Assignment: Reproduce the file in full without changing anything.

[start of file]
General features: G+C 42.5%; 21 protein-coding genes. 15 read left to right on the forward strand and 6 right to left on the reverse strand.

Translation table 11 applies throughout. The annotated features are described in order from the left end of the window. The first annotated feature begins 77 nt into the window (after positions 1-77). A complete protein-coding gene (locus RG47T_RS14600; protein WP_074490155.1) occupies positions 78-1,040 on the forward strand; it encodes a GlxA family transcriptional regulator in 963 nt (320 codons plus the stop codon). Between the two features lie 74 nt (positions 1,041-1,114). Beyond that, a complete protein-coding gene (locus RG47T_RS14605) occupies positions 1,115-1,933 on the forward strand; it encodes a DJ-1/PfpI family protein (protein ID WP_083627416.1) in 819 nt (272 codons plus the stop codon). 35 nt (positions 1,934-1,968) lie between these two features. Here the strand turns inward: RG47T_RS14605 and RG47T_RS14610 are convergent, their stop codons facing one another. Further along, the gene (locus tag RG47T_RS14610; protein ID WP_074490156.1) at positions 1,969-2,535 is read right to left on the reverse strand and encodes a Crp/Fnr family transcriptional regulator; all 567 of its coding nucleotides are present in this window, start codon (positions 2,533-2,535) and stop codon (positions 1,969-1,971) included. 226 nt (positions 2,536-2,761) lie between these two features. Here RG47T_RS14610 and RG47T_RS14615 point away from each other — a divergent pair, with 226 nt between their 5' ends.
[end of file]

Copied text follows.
General features: G+C 42.5%; 21 protein-coding genes. 15 read left to right on the forward strand and 6 right to left on the reverse strand.

Translation table 11 applies throughout. The annotated features are described in order from the left end of the window. The first annotated feature begins 77 nt into the window (after positions 1-77). A complete protein-coding gene (locus RG47T_RS14600; protein WP_074490155.1) occupies positions 78-1,040 on the forward strand; it encodes a GlxA family transcriptional regulator in 963 nt (320 codons plus the stop codon). Between the two features lie 74 nt (positions 1,041-1,114). Beyond that, a complete protein-coding gene (locus RG47T_RS14605) occupies positions 1,115-1,933 on the forward strand; it encodes a DJ-1/PfpI family protein (protein ID WP_083627416.1) in 819 nt (272 codons plus the stop codon). 35 nt (positions 1,934-1,968) lie between these two features. Here the strand turns inward: RG47T_RS14605 and RG47T_RS14610 are convergent, their stop codons facing one another. Further along, the gene (locus tag RG47T_RS14610; protein ID WP_074490156.1) at positions 1,969-2,535 is read right to left on the reverse strand and encodes a Crp/Fnr family transcriptional regulator; all 567 of its coding nucleotides are present in this window, start codon (positions 2,533-2,535) and stop codon (positions 1,969-1,971) included. 226 nt (positions 2,536-2,761) lie between these two features. Here RG47T_RS14610 and RG47T_RS14615 point away from each other — a divergent pair, with 226 nt between their 5' ends.